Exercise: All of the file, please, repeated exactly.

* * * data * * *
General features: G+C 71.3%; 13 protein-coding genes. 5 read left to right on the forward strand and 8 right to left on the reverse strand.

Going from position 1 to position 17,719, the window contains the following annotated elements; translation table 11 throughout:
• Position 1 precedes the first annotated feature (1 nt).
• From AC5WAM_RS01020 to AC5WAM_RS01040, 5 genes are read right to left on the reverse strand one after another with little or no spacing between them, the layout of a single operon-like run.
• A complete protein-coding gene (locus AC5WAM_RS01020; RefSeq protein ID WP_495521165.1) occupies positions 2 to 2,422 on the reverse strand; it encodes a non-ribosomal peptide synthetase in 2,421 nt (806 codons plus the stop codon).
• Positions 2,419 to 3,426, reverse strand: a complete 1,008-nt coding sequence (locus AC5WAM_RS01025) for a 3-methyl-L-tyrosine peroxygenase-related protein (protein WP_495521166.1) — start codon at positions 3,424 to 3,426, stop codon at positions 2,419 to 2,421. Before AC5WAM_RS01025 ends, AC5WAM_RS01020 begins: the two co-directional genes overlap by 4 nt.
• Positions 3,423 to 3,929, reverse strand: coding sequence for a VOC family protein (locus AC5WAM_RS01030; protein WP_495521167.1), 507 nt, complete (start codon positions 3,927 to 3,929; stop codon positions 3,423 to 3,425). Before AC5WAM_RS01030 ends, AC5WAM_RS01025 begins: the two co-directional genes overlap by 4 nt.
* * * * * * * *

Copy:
General features: G+C 71.3%; 13 protein-coding genes. 5 read left to right on the forward strand and 8 right to left on the reverse strand.

Going from position 1 to position 17,719, the window contains the following annotated elements; translation table 11 throughout:
• Position 1 precedes the first annotated feature (1 nt).
• From AC5WAM_RS01020 to AC5WAM_RS01040, 5 genes are read right to left on the reverse strand one after another with little or no spacing between them, the layout of a single operon-like run.
• A complete protein-coding gene (locus AC5WAM_RS01020; RefSeq protein ID WP_495521165.1) occupies positions 2 to 2,422 on the reverse strand; it encodes a non-ribosomal peptide synthetase in 2,421 nt (806 codons plus the stop codon).
• Positions 2,419 to 3,426, reverse strand: a complete 1,008-nt coding sequence (locus AC5WAM_RS01025) for a 3-methyl-L-tyrosine peroxygenase-related protein (protein WP_495521166.1) — start codon at positions 3,424 to 3,426, stop codon at positions 2,419 to 2,421. Before AC5WAM_RS01025 ends, AC5WAM_RS01020 begins: the two co-directional genes overlap by 4 nt.
• Positions 3,423 to 3,929, reverse strand: coding sequence for a VOC family protein (locus AC5WAM_RS01030; protein WP_495521167.1), 507 nt, complete (start codon positions 3,927 to 3,929; stop codon positions 3,423 to 3,425). Before AC5WAM_RS01030 ends, AC5WAM_RS01025 begins: the two co-directional genes overlap by 4 nt.